New Wasp Species Discovered Parasitizing Pests of Pine Trees
By Josh Lancette
A new parasitoid wasp species, named Baryscapus dioryctriae, has been discovered in China. The new species is known to parasitize larvae of two species of Dioryctria, which are serious pests of pine trees, and was found during a survey looking for natural enemies of Dioryctria pryeri and D. abietella.
This finding, published today in the Annals of the Entomological Society of America, is important because the new species could potentially be used as a biological control agent. The Dioryctria moth larvae that hurt pine trees are often concealed within the cones, making insecticides generally ineffective. An effective biological control agent such as a parasitoid wasp could provide a way to manage the pest in an environmentally-friendly manner.
“Baryscapus dioryctriae appears to have the characteristics of a superior biological control agent for suppression of its hosts because of its relatively high parasitism rate, the relatively large number of wasp individuals reared from a single host pupa, and the high female:male sex ratio,” write the researchers.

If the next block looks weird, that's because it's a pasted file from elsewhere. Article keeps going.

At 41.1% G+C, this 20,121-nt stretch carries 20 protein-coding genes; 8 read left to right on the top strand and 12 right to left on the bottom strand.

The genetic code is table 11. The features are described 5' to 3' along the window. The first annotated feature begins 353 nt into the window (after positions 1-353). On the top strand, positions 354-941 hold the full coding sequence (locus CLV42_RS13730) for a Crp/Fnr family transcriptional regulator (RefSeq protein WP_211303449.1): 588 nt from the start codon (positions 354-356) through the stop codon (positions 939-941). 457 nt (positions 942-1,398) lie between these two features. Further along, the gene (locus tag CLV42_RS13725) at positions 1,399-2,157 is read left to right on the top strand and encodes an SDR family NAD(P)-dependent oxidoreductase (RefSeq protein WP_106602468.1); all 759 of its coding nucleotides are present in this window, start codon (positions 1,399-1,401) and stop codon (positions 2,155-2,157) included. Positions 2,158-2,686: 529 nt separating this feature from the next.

Furthermore, the new species appears to lend itself well to mass rearing, as the researchers successfully reared it on several other related hosts, such as the European corn borer (Ostrinia nubilalis) and the greater wax moth (Galleria mellonella).
The new species was discovered in a managed forest of Pinus koraiensis (commonly called Korean pine) in Northeast China by researchers from the Jilin Provincial Academy of Forestry Sciences and the Chinese Academy of Forestry.
For a complete description of the new species, see “A new species of Baryscapus (Hymenoptera: Eulophidae) parasitizing pupae and larvae of two Dioryctria species (Lepidoptera: Pyralidae),” in the Annals of the Entomological Society of America.
Josh Lancette is manager of publications at the Entomological Society of America.